“Iraq must have both immediate economic relief and long-term economic reform,” Pollack observes. “If it emphasizes the short-term over the long, at best it will require constant infusions of foreign assistance to sustain even its current level of economic growth…. However, if it emphasizes the long-term reforms without doing enough in the short term, either the economy or popular support for reconstruction might crash – which would preclude getting to the long-term.”
The report criticizes “Washington’s over reliance on massive American firms to handle much of the contracting in Iraq. This makes sense from a bureaucratic perspective, but has been bad for reconstruction.”
On Wednesday afternoon, February 15th, a bipartisan group of Members of the U.S. House of Representatives announced the formation of the Congressional Middle East Economic Partnership Caucus. In the House of Representatives, caucuses are important organizations that allow Members to work together on issues of importance to them and/or their constituents. Caucuses serve as fora where Members and their staff can work in concert to promote a legislative agenda that furthers the cause they have come together to advocate. Caucus members will often join together to introduce legislation, to write letters to their colleagues or other government officials, and to make floor speeches to promote issues related to the caucus’ mission.
There are over 150 caucuses and similar informal Congressional membership organizations; they cover nearly every subject or policy matter imaginable. While there are several dozen caucuses that focus on U.S. relations with other countries or regions of the world — from the U.S.-Afghan Caucus to the Congressional Vietnam Caucus — this caucus appears to be the first to place such an explicit emphasis on developing the economic relationship between the U.S. and other nations and utilizing it as a means to to promote democratic reform. As CIPE has advocated for 20 years, these Congressmen understand what an important role free enterprise, economic growth, and trade can play in fostering democratic values and reform in other countries as well as how such policies can improve and solidify our relations with nations in this critical region of the world.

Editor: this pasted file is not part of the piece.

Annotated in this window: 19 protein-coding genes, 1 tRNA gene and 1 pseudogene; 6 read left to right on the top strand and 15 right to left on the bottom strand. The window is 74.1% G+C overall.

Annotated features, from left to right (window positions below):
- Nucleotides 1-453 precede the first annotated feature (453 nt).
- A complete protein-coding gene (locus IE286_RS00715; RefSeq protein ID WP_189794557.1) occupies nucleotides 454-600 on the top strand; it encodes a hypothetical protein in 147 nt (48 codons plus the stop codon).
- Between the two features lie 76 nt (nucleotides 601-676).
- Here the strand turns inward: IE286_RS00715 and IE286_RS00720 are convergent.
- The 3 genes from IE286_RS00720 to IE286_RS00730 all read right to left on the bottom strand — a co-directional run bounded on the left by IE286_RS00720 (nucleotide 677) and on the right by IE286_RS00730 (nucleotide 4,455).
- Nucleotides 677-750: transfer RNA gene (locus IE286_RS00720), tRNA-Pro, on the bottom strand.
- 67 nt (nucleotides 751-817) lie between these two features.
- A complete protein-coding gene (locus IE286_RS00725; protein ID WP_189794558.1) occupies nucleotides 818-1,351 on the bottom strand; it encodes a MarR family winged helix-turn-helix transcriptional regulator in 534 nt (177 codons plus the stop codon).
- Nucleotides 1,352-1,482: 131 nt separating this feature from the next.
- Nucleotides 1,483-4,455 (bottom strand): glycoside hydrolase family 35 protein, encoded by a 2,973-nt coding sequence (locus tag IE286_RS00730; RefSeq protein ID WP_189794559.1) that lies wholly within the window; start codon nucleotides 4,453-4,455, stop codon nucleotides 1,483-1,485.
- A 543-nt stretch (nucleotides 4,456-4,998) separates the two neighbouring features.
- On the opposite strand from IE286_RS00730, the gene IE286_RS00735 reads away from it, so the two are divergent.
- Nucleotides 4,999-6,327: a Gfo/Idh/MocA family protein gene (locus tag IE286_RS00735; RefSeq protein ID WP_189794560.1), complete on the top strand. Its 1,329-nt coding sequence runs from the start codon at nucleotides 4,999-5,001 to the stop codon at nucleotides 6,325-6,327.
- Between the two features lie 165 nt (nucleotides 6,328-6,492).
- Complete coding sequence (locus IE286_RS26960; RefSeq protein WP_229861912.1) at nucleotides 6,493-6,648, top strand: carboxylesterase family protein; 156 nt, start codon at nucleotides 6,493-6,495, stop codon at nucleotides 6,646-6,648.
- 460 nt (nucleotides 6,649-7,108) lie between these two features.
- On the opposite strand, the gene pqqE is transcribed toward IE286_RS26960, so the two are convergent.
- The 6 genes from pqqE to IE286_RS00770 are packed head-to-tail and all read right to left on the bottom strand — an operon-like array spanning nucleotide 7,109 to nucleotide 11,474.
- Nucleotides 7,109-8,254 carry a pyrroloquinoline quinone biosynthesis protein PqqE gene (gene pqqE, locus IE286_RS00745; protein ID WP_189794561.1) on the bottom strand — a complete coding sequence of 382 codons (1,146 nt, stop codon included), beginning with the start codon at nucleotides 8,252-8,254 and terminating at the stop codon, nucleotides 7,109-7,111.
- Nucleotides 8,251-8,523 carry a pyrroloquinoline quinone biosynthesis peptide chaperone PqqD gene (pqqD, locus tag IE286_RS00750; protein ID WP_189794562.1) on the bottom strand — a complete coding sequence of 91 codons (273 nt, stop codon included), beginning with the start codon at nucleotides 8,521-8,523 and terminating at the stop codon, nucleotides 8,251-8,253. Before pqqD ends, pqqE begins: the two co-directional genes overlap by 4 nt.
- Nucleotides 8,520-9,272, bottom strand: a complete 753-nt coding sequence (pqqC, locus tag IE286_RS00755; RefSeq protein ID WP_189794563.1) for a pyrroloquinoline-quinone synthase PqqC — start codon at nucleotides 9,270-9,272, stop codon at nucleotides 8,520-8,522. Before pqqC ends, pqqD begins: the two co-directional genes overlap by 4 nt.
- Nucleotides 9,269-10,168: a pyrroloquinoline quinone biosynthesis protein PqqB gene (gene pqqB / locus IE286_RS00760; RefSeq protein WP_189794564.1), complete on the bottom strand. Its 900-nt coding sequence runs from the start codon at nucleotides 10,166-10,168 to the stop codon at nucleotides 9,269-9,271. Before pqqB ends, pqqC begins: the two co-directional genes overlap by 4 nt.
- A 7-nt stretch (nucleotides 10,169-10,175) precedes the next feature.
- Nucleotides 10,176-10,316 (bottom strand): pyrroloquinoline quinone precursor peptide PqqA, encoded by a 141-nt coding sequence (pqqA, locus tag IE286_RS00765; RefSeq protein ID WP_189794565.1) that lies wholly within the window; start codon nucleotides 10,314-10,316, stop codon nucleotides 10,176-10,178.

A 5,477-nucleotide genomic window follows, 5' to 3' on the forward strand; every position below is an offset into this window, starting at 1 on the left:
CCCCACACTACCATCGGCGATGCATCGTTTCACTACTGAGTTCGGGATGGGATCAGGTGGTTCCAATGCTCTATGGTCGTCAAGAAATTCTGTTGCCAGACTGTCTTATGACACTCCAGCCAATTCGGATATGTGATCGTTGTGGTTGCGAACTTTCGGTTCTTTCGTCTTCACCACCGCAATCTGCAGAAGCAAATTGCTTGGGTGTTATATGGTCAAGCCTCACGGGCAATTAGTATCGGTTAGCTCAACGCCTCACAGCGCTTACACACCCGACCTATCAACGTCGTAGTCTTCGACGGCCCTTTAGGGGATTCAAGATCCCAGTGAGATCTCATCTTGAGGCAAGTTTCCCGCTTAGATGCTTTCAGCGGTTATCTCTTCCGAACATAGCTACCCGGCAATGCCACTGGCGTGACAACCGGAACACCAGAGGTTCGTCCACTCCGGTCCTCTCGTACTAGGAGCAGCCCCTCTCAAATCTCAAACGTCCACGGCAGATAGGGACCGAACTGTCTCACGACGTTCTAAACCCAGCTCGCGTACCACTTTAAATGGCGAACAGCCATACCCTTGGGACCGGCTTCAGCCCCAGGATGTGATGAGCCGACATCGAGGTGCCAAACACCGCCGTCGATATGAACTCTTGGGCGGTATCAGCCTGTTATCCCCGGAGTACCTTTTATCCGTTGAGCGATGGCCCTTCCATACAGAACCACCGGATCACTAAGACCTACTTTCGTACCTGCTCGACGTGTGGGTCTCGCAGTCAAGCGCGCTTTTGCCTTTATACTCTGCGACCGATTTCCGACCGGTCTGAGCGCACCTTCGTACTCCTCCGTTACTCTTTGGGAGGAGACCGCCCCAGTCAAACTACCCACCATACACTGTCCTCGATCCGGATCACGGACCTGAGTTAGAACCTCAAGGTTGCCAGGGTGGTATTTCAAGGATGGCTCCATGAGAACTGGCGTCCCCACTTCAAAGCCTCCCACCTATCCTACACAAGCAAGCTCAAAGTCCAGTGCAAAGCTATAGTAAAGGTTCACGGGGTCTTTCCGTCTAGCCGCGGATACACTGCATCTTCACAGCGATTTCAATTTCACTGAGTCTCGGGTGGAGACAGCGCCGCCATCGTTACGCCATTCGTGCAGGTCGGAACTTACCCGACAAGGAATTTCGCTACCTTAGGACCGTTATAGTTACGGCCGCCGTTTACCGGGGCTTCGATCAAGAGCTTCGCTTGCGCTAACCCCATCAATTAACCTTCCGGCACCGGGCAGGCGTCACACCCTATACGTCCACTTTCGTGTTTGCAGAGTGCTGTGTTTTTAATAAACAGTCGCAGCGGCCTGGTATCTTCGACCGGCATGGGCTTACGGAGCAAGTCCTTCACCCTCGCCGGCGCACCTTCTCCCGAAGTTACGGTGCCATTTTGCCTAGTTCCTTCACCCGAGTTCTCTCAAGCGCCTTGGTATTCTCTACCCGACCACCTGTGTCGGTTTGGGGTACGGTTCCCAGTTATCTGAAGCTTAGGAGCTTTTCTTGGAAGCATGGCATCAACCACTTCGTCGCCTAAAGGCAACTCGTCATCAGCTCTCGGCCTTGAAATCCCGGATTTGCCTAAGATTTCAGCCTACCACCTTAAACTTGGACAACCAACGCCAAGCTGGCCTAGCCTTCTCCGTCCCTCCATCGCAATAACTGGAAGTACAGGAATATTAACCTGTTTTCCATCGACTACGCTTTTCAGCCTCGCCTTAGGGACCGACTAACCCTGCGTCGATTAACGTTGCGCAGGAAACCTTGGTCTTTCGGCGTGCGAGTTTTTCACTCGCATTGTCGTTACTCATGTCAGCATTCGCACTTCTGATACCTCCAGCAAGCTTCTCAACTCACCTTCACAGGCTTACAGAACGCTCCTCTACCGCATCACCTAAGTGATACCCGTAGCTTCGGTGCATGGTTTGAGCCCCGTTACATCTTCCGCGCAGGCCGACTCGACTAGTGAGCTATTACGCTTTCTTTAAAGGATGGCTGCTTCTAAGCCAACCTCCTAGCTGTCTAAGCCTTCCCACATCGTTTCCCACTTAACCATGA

There are currently six co-Chair’s for the caucus: Reps. Phil English (R-PA), Paul Ryan (R-WI), Darrell Issa (R-CA), William Jefferson (D-LA), Gregory Meeks (D-NY), and Ben Chandler (D-KY).
At the event, Congressman English, also a member of the House Ways and Means Subcommittee on Trade, outlined the overall objective of the caucus:
This is a real opportunity for our two regions to build on our historical relationship and work together to find a common ground to promote peace, prosperity and democratic reforms through strengthened trade relations.
Congressman Meeks, who serves on the Board of Directors of the National Endowment for Democracy, had this to say:
We have seen real change take place in the Middle East and Maghreb region because of the increased economic ties with the United States. I am pleased to be a part of this initiative to further the progress and transformative effect that comes when we strengthen our relationship with allies that are willing to take on high level reform commitments for the betterment of lives in their countries.
In addition to the Members of Congress who spoke, U.S. Trade Representative Rob Portman appeared at the announcement ceremony and spoke in strong support of the caucus and its goals. Several ambassadors and other officials from Middle East and Maghreb countries also attended the event.
Recently, National Public Radio conducted an interview with Robert Kagan of the Carnegie Endowment for International Peace. The interview was ostensibly about possible outcomes from the recent elections in the Palestinian territories, and thus it adds some additional perspectives to a previous thread on that issue. However, Kagan goes on to expound on what components are necessary for a functioning democracy as well as the order in which we find them occurring. Hence, it also offered some poignant remarks for a posting I made earlier this week on the challenges faced by countries transitioning to democracy and what truly defines a democracy.
On the Palestinian elections, Kagan suggests that what we witnessed last week was most likely a necessary and productive exercise – both for the Palestinian people and for the wider Muslim world. Kagan states:
…probably Islam needs to go through this process. They need to go through the process of winning fair elections and then having to take a part in governing. I think that it may be the answer, to some extent, of the radicalism of Islam if they see that there is a root to governance through the democratic process.
After comparing the experience of socialists and communists during the Cold War to the plight of radical Islam today, Kagan asserts that there comes a time when popular political movements must decide whether they want to participate in governance or not.